The Tragedy of the Commons
The tragedy of the commons is the overexploitation of a common good by individual, rational actors.
Describe the tragedy of the commons
- Common goods are non-excludable and rivalrous.
- When individuals act independently and rationally, they may collectively trade long-term benefit for short-term gain.
- Enlightened self-interest and government intervention are two ways that the tragedy of the commons may be avoided.
- Common good: Goods which are rivalrous and non-excludable.
- Enlightened Self-Interest: The ability for individuals to realize when their actions, collectively, will trade long-term benefit for short-term gain.
Common goods are goods that are rivalrous and non-excludable. This means that anyone has access to the good, but that the use of the good by one person reduces the ability of someone else to use it. A classic example of a common good are fish stocks in international waters; no one is excluded from fishing, but as people withdraw fish without limits being imposed, the stocks for later fishermen are potentially depleted.
Tragedy of Commons
The tragedy of the commons is the depletion of a common good by individuals who are acting independently and rationally according to each one's self-interest. Consider, the example of fish in international waters. Each individual fisherman, acting independently, will rationally choose to catch some of the fish to sell. This makes sense: there is a resource that the fisherman is able to use to generate a profit. However, when a lot of fishermen, all thinking this way, catch the fish, the total stock of fish may be depleted. When the stock of fish is depleted, none of the fishermen are able to continue fishing, even though, in the long run, each fisherman would have preferred that the fish not be depleted. The tragedy of the commons describes such situations in which people withdraw resources to secure short-term gains without regard for the long-term consequences.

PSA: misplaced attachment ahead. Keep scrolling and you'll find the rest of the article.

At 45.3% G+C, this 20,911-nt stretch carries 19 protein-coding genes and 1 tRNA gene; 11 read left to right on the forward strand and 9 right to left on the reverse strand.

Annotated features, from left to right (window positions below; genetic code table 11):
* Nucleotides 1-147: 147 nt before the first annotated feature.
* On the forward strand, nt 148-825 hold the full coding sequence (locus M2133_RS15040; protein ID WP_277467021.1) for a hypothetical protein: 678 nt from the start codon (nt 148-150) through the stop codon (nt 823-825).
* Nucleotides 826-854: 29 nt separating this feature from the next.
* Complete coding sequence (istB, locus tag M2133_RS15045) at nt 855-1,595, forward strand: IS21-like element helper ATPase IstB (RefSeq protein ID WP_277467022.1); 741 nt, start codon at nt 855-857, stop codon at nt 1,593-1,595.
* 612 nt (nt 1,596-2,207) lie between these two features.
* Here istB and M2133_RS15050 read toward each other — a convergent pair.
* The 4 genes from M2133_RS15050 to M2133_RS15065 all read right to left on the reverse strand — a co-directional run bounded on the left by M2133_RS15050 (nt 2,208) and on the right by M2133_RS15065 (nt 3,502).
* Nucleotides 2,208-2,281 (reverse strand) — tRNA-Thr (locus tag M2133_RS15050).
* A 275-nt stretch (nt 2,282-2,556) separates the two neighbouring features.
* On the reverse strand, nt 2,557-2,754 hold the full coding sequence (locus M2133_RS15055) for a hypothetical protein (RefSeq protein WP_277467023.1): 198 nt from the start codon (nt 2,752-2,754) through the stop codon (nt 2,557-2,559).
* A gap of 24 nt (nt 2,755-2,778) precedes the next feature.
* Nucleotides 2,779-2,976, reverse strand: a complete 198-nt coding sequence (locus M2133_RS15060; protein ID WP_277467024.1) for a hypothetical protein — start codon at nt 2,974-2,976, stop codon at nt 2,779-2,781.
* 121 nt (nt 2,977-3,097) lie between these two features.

Not all common goods, however, suffer from the tragedy of the commons. If individuals have enlightened self-interest, they will realize the negative long-term effects of their short-term decisions. This would be the same as the fishermen realizing that they should limit their fishing to preserve the stock of fish in the long-term.
In the absence of enlightened self-interest, the government may step in and impose regulations or taxes to discourage the behavior that leads to the tragedy of the commons. This would be like the government imposing limits on the amount of fish that can be caught.
Bluefin Tuna Caught in Net: Fish populations are at risk of becoming fully extinct due to overfishing. The Food and Agriculture Association estimated 70% of the world's fish species are either fully exploited or depleted.
The Free-Rider Problem
The free-rider problem is when individuals benefit from a public good without paying their share of the cost.
Describe the Free-Rider Problem
- Public goods are non-excludable, but have a cost, so those who don't pay their share of the cost can still easily benefit from the good.
- Free-riders have an incentive to free ride because they can benefit from a good at a reduced personal cost.
- The providers of public goods often create enforcement mechanisms to mitigate the free-rider problem.
- public good: A good that is non-rivalrous and non-excludable.
It is easy to think about public goods as free. In your everyday life, you benefit from public goods such as roads and bridges even though no transaction occurs when you use them. However, even public goods need to be paid for. In the case of roads and bridges, everyone pays taxes to the government, who then uses the taxes to pay for public goods.
Roads: Free riders are able to use roads without paying their taxes because roads are a non-excludable public good.
Public goods, as you may recall, are both non-rivalrous and non-excludable. It is the second trait- the non-excludability- that leads to what is called the free-rider problem. The free-rider problem is that some people may benefit from a public good without paying their share of the cost.
Since public goods are non-excludable, free-riders not only can't be prevented from using the good, but actually have an incentive to continue to free-ride. If they will be able to use the public good whether they pay their share of the costs, they might as well not pay.
Take the military, for example. National security is a public good: it is both non-rivalrous and non-excludable. In order to have such a public good, everyone pays taxes which are then used by the government to finance the military. However, there are undoubtedly people who have not paid their taxes. These people, without having paid their share of the cost of having a military, still benefit from the protection the military provides. They are free-riders.
Of course, there are commonly regulations that attempt to discourage free-riding. For government-provided public goods, the government makes sure that everyone pays their share of the costs by enforcing tax laws. The threat of fines or jail time are enough of a threat that most people find it more appealing (in the US, at least) to pay their share of public goods via taxes than to free-ride.
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